Keep your e-mails pouring in, it's good to know that there are lots of you out there with views and opinions.
To help you work out what is what, are now little icons to help you see biscuit related themes. And now you can see at a glance which are the most contested subjects via this graph (requires Flash 6.0 plugin).
Please keep your mails coming in to firstname.lastname@example.org
If you like, you can use this search thingy to find stuff that matches with any of the icons you pick, or use the fantastic free text search, Yay!
Tunnocks Wafer Review
|Coming from the States, the whole concept of biscuits, cakes, crackers, etc. are all confused for me. In fact, I would guess that your delineations here on your site may not apply as poignantly across the pond.|
However, although I still struggle to understand the concept of tea cakes and many persons' of English persuasion interpretation of them, I am pleasantly intrigued by the all-encompassing Tunnocks bars, also affectionately known as Caramel bars or Army issue bars. As often I purchase them, I still confuse myself whether they are in the confectionery or biscuit section of the supermarket. I may even venture to say that supermarkets vary in their classification.
|Nicey replies: The clue is the name 'Tunnock's real milk chocolate caramel wafer biscuit'. It should be grouped with other chocolate covered biscuits next to the conventional biscuits.|
I was wondering around the supermarket the other day, trying to avoid the
hoards of just slightly dithery old dears and duffers, when something caught my eye in the tea isle. It's called 'Rocket Fuel' and is made by Percol. Apparently it offers an "explosive caffine kick", is "a blend of ceylon
and other fine teas ... with natural guarana ... Seriously Stimulating".
I am currently running a not-so-scientific trial of them, to see if there is any noticeable increase in stimulation above ordinary PG Tips Pyramid
I wonder if The Ministry Of Sound will start serving these as a non-intoxicating substitute for the nominated drivers?
Has anyone else tried these yet?
A friend of mine (Greek, who lived for a while in the UK but is now in the US) and I (from Australia) were trying to explain to a friend of ours online (fully American, from Florida) what Hobnobs are. He simply couldn't grasp the concept. He tried doing an image search and found a photo from your site which helped greatly. After seeing the URL for this image, I thought wow! what a cool website that must be! and I perused nicecupofteaandasitdown.com.
I think you are doing a GREAT service to the world. There are so many people out there who just can't understand what biscuits and tea are all about. Our Floridian friend has made a huge leap in his understanding of the world around him by finding you, and I hope the same will be true for many other ignorant (American) people well into the future!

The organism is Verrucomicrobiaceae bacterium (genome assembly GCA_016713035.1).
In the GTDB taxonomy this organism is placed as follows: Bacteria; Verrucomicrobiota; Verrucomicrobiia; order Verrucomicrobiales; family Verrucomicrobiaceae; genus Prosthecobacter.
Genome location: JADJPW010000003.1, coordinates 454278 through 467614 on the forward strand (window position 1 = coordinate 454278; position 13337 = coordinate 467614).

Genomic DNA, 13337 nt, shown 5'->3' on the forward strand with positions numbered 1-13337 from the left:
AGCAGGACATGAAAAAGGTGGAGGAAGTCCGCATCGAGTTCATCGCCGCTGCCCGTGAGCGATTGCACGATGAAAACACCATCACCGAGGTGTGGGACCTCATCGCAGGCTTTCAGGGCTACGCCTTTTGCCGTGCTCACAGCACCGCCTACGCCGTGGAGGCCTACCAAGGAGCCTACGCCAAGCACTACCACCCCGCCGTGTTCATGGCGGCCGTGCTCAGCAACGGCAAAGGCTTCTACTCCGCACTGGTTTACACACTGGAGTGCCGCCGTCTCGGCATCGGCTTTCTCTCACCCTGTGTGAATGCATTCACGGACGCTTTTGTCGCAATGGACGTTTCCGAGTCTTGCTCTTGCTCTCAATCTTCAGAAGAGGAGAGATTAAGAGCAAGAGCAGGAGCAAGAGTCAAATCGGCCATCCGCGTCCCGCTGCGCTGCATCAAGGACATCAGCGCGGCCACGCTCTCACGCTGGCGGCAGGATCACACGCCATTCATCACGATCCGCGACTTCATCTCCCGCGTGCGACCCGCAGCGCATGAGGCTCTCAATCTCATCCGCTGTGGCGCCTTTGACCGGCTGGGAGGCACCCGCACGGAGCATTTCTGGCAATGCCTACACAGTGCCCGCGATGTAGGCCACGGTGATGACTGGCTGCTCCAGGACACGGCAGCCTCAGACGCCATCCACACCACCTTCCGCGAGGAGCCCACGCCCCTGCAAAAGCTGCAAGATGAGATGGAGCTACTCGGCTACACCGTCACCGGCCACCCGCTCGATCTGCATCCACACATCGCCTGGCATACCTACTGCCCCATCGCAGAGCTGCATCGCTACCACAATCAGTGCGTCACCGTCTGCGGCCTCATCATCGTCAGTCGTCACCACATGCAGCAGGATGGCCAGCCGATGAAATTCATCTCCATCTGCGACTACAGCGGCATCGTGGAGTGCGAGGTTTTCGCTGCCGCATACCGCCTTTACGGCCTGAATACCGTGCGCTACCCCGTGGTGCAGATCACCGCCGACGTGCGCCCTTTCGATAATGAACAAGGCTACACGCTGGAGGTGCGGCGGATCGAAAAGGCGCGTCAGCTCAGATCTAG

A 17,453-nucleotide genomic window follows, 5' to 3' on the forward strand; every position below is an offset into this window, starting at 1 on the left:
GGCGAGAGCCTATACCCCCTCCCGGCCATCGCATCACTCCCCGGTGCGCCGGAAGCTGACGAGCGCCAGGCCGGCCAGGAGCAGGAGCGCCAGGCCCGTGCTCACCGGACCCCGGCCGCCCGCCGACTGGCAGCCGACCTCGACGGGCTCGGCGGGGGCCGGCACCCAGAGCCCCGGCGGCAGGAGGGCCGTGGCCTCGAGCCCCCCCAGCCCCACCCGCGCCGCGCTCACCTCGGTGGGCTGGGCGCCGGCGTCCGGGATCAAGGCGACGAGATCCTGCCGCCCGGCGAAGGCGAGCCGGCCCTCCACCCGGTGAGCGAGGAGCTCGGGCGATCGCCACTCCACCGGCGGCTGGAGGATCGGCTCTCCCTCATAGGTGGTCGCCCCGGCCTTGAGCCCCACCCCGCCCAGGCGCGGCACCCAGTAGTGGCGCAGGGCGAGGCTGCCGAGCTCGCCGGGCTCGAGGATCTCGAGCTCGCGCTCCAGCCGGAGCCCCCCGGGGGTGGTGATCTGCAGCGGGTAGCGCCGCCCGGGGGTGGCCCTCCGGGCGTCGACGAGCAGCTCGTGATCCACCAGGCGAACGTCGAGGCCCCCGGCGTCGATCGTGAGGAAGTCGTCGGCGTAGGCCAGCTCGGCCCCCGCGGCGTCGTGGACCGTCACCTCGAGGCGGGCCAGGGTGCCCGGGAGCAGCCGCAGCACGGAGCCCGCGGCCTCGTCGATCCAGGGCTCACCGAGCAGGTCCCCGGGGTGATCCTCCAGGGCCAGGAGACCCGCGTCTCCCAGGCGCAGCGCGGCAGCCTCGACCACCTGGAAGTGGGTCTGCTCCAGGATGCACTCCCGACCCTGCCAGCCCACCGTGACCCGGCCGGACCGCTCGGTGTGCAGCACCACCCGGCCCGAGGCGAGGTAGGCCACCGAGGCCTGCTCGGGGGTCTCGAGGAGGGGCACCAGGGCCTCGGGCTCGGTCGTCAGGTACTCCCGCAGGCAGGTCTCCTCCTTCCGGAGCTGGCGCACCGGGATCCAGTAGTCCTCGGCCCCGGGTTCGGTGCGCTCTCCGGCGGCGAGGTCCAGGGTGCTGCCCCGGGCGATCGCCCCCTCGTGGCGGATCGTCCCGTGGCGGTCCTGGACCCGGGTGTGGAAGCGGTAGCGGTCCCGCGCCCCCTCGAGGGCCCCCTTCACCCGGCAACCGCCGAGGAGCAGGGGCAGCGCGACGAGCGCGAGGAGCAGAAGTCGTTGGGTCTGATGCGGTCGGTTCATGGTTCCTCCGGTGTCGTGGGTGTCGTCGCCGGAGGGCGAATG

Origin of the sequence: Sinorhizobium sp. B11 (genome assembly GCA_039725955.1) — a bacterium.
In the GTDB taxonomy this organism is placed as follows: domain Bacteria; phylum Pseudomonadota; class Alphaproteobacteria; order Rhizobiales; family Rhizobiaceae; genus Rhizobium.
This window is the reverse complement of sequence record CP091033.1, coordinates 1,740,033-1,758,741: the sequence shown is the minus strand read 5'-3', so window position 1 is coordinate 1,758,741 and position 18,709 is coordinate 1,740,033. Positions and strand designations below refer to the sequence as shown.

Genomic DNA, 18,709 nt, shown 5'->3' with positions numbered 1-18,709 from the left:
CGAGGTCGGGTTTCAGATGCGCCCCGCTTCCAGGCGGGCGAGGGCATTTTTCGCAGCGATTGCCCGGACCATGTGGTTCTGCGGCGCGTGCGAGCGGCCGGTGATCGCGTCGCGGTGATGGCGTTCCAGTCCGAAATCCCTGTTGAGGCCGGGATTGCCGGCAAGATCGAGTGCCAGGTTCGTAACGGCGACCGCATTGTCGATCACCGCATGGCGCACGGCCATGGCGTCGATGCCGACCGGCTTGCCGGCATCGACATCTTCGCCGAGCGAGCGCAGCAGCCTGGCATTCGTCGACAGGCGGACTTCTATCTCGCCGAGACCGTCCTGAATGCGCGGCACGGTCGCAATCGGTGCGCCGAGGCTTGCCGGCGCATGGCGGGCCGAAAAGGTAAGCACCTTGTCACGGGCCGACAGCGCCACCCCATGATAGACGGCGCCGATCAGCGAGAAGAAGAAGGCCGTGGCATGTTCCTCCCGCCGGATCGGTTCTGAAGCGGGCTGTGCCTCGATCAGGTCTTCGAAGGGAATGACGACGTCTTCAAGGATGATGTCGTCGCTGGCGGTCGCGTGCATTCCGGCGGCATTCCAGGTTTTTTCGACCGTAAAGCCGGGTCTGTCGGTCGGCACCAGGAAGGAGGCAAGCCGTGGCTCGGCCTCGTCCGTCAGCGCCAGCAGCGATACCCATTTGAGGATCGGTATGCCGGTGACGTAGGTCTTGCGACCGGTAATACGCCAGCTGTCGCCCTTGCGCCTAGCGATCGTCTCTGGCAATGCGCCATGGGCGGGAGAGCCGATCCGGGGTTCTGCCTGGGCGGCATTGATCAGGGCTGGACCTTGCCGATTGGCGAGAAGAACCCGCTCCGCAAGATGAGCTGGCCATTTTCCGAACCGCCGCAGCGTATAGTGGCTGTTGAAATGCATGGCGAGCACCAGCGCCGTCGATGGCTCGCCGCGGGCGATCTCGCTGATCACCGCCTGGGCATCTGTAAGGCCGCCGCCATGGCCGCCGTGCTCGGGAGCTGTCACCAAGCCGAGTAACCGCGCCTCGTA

|Nicey replies: Hoorah for global biscuit understanding and tea harmony. I have broken open a packet of Milk Chocolate HobNobs to celebrate and because its Friday.|
In response to Richard Willis' email, I don't have any specific tea buddies, but I have found my "tea drive" to be much higher than anyone else here at work. In the (so-called) tea room, the cups are very small, and I am often mocked for having to purchase more than one cup at "tea break".
I think I can attribute it to the fact that all my mugs at home are very large (approx 1 pint) compared to a standard "cup" (approx 1/3 pint) and I am obviously used to a far greater volume. So anyway, Richard, get yourself (and your tea buddie(s)) some big cups. That might help you feel fulfilled.
Your site was recently recommended to me and I must say, it's lovely.
I write in regard to the difficult social circumstances I find myself in, namely living in the United States and finding it fiendishly difficult to acquire a decent (never mind nice) cup of tea anywhere.
It seems that ever since those chappies in Boston threw a load in the harbour, there has been a (silent) national campaign to dishonour the noble beverage.
Examples of such sacrilege are: Serving one a cup of (almost) hot water with a teabag on the side and suggesting that one uses 'non-dairy creamer' to whiten it. I dare not even begin to describe the horror that is 'instant iced tea'.
Thankfully, we can console ourselves with our ration of Twinnings / Bewley's / Yorkshire Tea that we brought with us, and have a nice (hot) cup of tea and a sit down at home.
There is one exception to all this woe; On a recent trip to lovely Lake Michigan, we had occasion to stop at the 'Bit of Swiss' cafe in South Haven. I must say, It was the nicest cup of tea I have had in this country, made with whole leaf tea in what looked like a home made teabag thingy. It was accompanied by a rather delicious Lemon Tart. Very pleasant.
Kathryn Hall, Indiana.